World Builders™                                                                       Session One  --  Astronomy
Comparing

Apparent Moon Sizes

How big is the moon?  How far away is it?

When you see a moon in the sky, what you see is affected by

• the actual size of the moon
• how far away the moon is

Just as on earth, a big object very far away looks small. A small, distant moon may look like a dot of light, like a star.

Here is a table that Dr Viau has made for you to help you to understand what we are getting at here.

We see that when the Tangent of Theta has more than 3 zeros right after the decimal, we get a dot of light in the sky. You may see the dot moving, like a planet, but you will not get exciting moon effects with this satellite.

 Earth to Distance from Sun km Distance from Earth km Diameter km Diameter Distance Tangent of Theta Viewing Angle We see Moon 384,400 3476 3476  384,400 0.009 0.5 Disk Mercury 57,910,000 91,690,000 4880 4880    91,690,000 0.00005 0.003 dot Venus 108,200,000 41,400,000 12,104 12,104 41,400,000 0.00029 approx. 0.02 bright dot Mars 227,940,000 78,340,000 6794 6794 78,340,000 0.0001 dot Jupiter 778,330,000 628,730,000 142,984 142,984 628,730,000 0.00023 approx 0.02 bright dot Saturn 1,429,400,000 1,279,800,000 120,536 120,536 1,279,800,000 0.00009 dot Uranus 2,870,990,000 2,721,390,000 51,118 51,118 2,721,390,000 0.00002 dot The Sun 149,600,000 1,390,000 1,390,000 149,600,000 .00929 approx. 0.5 Disk

We see that on earth the moon and the sun appear to be about the same size even though the sun is actually much, much bigger. However, the sun in also much farther away.  During a solar eclipse, the moon just about covers the sun, as in this picture.

How can you get the biggest possible moon in your sky?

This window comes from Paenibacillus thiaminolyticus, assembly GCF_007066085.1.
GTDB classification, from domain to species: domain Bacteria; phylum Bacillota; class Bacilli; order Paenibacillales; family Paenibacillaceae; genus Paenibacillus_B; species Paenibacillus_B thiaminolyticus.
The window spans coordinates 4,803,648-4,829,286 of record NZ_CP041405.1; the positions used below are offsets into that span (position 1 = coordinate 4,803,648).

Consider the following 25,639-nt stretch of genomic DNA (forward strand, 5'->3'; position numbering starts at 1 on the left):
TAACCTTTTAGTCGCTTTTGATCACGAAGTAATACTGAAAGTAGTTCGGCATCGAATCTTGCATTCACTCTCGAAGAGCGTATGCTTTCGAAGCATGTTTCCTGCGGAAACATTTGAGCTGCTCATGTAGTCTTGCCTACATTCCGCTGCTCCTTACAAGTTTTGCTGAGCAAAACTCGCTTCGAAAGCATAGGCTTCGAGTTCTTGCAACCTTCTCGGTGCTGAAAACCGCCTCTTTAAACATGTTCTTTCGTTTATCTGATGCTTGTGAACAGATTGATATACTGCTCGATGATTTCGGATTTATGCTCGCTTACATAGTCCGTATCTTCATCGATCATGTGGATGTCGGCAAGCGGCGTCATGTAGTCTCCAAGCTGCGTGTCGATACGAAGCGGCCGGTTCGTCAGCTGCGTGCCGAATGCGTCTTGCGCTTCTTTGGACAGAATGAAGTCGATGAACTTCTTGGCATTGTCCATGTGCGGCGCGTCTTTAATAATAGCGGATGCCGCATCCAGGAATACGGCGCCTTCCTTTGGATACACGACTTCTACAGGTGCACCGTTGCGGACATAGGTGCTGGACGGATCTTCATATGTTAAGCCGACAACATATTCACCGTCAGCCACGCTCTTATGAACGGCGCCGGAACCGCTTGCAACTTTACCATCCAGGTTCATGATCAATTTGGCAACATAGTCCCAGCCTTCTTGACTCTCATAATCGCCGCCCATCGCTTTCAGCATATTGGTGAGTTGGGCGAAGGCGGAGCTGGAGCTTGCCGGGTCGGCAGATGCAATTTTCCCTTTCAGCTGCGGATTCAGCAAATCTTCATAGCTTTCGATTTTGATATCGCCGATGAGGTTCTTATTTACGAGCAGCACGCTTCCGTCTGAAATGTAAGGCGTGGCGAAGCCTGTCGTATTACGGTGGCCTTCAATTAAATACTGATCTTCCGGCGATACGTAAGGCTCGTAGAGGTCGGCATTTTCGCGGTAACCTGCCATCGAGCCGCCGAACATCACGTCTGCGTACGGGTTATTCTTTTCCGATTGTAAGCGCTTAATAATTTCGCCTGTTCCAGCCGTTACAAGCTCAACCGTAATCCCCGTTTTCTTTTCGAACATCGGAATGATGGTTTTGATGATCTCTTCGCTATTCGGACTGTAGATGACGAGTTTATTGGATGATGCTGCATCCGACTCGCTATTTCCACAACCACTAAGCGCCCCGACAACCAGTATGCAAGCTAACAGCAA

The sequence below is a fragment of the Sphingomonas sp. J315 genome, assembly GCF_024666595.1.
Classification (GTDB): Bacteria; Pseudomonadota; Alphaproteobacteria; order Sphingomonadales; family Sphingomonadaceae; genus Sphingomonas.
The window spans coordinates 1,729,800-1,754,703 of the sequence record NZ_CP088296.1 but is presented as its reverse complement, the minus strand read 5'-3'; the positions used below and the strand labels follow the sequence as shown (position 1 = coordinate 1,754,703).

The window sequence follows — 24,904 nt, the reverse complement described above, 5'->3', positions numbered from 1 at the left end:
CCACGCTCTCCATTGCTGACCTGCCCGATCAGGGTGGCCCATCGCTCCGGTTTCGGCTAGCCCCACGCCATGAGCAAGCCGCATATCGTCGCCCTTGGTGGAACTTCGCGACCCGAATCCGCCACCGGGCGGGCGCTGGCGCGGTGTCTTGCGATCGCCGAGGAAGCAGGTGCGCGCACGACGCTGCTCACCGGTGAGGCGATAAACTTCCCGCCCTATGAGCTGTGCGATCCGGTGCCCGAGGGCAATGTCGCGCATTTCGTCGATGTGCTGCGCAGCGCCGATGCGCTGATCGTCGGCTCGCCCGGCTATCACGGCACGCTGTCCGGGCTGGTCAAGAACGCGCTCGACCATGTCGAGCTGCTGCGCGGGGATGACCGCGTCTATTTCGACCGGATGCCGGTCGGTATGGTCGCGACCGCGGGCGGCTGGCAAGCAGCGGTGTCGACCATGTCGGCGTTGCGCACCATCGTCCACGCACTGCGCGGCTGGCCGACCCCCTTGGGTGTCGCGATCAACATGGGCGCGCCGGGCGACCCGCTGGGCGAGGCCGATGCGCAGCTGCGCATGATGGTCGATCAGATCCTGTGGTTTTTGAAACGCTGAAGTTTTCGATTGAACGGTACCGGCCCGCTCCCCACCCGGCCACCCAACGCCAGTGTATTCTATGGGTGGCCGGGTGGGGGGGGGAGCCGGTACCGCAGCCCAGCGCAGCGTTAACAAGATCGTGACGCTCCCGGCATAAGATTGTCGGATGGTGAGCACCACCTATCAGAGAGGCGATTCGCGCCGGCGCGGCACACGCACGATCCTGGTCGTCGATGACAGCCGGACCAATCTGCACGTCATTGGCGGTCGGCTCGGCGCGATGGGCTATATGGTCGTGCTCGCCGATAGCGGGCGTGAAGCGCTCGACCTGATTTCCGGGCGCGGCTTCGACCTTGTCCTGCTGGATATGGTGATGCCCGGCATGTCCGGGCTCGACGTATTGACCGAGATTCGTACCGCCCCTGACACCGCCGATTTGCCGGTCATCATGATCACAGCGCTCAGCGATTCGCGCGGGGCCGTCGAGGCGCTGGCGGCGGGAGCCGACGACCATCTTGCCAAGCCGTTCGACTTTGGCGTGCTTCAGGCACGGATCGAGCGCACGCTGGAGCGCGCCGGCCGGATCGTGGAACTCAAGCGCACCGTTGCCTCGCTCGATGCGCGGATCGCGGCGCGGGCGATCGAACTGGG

You will need to study orbits and The Roche Limit to find out!

Here is something else to think about.

This is a diagram of our moon, which is 0.5 degrees of viewing angle across.

What happens if we make a moon that has a viewing angle only half the size of our moon?

This moon would look as if it had half the diameter of our moon.

You can see that half the diameter is not the same as half the moon!

Actually, you only get a quarter of the area (disk surface).

Your moon is going to look quite a bit smaller in the sky.

It will not give as much light.

Here I cut the viewing angle into fifths!

Look at the tiny little moons I got!

Each one has only one 25th the area of our moon.

Would these little moons look any different from bright stars?

The albedo measures how much light an object reflects.

Example: a mirror reflects nearly all the light that falls on it: the albedo of a mirror is perhaps 0.96, which is nearly one.

Example: a black sweater, which is dark and rough, reflects very little light. Its albedo might be 0.05.

The numbers that describe albedo go from 0 (no light reflected)to 1 (all light reflected).

Remember that planets and moons shine by reflected light. A planet or moon with high albedo will shine brightly, but it will not look any larger than it would if its albedo were low.

 These two moons are the same size and the same distance from a star. They both receive the same amount of light. This is a high albedo moon. This is a low albedo moon. A moon or planet with high albedo: shines brightly can be seen for a long distance A moon or planet with low albedo does not reflect much light can be seen close up but soon gets dim

Example: Venus has an albedo of 0.7 (This means it sends back about 70% of the light that falls on it.) It is the brightest planet, and easily seen in the sky. However, its viewing angle is small, and it looks like a bright dot in the sky.

Example: Our moon has an albedo of only 0.02, which is about 2% of all the light that it receives from the sun. The moon seems bright to us because we are close to it.